onsdag 5 december 2012

Liberation from the Prandtl Spell 1

The New Theory of Flight explaining for the first time the mathematics and physics of the flight of birds and airplanes is based on solving the Navier-Stokes equations with slip boundary conditions as a model for slightly viscous flow.

The Navier-Stokes equations with slip boundary conditions and vanishingly small viscosity are scale invariant in the sense that a change of the scale in space leaves the equations invariant (assuming a vanishingly small viscosity has no scale). We see this effect as large-scale features of bluff body flow reflecting the geomety of the body, which remain the same under mesh refinement (modulo gradient sharpening effects) such as the 3d rotational separation pattern of the flow around a circular cylinder shown above, which is also seen at the trailing edge of a wing and what lies behind the secret of flight.

It is the scale invariance of solutions to the Navier-Stokes equations with slip boundary condition and vanishing viscosity, which make solutions computable on meshes resolving only the large scale features of the flow in what can be referred to as Large Eddy Simulation (LES), without the need of user-defined turbulence models.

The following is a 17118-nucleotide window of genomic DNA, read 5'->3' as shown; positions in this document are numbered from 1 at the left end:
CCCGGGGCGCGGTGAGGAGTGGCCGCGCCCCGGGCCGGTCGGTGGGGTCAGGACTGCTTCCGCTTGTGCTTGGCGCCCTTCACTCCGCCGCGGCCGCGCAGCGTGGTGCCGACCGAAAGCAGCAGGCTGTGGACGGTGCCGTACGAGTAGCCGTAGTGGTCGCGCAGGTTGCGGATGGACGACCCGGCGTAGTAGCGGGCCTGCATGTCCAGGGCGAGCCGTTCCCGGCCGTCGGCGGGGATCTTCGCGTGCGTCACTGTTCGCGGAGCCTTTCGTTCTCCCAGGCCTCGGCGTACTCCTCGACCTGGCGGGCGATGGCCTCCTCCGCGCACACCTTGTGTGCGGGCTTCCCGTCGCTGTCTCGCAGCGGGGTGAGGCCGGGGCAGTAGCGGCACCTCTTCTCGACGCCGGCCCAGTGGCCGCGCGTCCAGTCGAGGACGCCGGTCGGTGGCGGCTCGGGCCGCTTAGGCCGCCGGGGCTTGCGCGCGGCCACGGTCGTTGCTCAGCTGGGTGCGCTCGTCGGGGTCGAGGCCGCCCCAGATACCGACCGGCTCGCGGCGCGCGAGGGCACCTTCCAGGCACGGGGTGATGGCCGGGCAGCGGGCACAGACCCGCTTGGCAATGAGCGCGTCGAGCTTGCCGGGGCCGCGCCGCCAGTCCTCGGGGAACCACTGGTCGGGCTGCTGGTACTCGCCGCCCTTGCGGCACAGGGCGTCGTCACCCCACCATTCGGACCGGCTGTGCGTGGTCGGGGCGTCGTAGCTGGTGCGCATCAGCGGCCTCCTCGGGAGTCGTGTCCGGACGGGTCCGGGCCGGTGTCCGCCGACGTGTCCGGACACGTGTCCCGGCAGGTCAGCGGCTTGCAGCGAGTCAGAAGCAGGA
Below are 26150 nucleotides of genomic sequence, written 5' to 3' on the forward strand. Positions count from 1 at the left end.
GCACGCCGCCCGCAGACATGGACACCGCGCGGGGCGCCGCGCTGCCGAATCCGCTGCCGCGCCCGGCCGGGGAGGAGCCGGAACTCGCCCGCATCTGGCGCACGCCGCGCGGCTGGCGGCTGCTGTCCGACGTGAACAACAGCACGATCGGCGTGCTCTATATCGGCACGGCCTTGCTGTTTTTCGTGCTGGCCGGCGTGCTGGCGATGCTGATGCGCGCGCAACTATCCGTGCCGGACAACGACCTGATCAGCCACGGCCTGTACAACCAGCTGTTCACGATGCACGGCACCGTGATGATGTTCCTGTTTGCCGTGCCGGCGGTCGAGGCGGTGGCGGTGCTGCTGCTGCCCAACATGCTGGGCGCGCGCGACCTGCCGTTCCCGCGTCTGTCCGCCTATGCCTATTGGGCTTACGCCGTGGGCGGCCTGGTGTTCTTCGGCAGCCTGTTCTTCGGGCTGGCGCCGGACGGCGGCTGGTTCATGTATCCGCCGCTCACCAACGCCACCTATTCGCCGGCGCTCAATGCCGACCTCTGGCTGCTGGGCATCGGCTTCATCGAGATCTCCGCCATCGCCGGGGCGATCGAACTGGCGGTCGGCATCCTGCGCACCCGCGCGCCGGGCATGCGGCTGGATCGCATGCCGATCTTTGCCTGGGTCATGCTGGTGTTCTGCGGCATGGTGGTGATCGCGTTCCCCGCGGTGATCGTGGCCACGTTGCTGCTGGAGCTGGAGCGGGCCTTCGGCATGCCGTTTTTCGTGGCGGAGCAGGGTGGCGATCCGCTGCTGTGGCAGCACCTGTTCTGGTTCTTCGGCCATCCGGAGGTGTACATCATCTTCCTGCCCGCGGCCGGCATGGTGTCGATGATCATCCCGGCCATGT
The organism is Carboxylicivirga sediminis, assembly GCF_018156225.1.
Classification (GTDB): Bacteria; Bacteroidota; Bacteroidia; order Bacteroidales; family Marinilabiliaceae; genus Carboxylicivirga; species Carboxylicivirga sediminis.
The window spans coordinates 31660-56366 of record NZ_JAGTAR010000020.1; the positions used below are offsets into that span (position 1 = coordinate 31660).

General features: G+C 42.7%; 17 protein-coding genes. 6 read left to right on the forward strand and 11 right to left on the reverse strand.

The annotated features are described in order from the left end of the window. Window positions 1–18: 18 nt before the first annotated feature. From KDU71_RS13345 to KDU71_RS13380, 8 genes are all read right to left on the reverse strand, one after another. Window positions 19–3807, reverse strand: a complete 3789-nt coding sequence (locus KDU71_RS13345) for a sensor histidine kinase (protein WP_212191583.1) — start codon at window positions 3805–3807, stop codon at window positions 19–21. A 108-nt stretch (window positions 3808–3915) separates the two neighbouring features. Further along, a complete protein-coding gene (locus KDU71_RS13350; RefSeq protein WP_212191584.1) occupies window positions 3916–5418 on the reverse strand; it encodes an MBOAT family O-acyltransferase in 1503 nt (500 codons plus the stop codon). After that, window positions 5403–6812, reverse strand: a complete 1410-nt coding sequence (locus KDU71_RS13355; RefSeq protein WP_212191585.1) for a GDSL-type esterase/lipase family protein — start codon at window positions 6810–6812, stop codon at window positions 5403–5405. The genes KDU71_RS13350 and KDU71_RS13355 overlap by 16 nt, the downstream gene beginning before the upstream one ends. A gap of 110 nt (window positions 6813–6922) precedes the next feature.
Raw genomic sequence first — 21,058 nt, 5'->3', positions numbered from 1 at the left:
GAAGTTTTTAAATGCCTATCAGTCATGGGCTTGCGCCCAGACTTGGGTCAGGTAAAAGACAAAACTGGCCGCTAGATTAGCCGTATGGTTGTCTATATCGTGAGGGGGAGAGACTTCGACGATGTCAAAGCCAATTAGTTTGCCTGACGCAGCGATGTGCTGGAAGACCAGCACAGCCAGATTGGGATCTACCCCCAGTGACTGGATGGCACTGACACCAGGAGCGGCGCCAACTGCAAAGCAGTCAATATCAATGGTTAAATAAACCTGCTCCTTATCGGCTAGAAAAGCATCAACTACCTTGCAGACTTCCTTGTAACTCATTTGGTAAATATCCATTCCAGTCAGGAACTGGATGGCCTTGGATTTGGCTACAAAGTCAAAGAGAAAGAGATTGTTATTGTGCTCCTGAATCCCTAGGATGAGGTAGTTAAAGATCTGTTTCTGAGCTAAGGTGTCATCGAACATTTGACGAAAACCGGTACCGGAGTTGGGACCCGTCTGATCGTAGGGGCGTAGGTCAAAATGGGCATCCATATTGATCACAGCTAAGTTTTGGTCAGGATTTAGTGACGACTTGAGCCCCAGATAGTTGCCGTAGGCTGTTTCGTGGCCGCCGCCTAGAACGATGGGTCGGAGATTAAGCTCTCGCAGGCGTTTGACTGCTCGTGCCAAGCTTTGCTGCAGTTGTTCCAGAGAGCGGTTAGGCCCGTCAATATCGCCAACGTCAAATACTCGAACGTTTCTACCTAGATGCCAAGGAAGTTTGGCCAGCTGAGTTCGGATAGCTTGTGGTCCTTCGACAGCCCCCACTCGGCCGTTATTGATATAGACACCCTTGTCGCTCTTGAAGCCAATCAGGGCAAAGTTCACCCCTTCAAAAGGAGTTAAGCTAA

This makes computational solution of slightly viscous flow possible by removing the Prandtl spell of having to resolve thin boundary layers from no-slip boundary conditions, which has parlalyzed fluid mechanics for so long time. Follow the story in the upcoming book The Secret of Flight.

In fact, a no-slip boundary condition is mathematically incompatible with vanishing viscosity and Prandtl's insistence on using no-slip can be seen as a consequence of Prandtl's limitation as mathematician witnessed by e.g. von Karman.

2 kommentarer:

  1. Isn't LES an abbreviation for Large Eddie Simulation?

  2. Yes, Large Eddy Simulation. Corrected.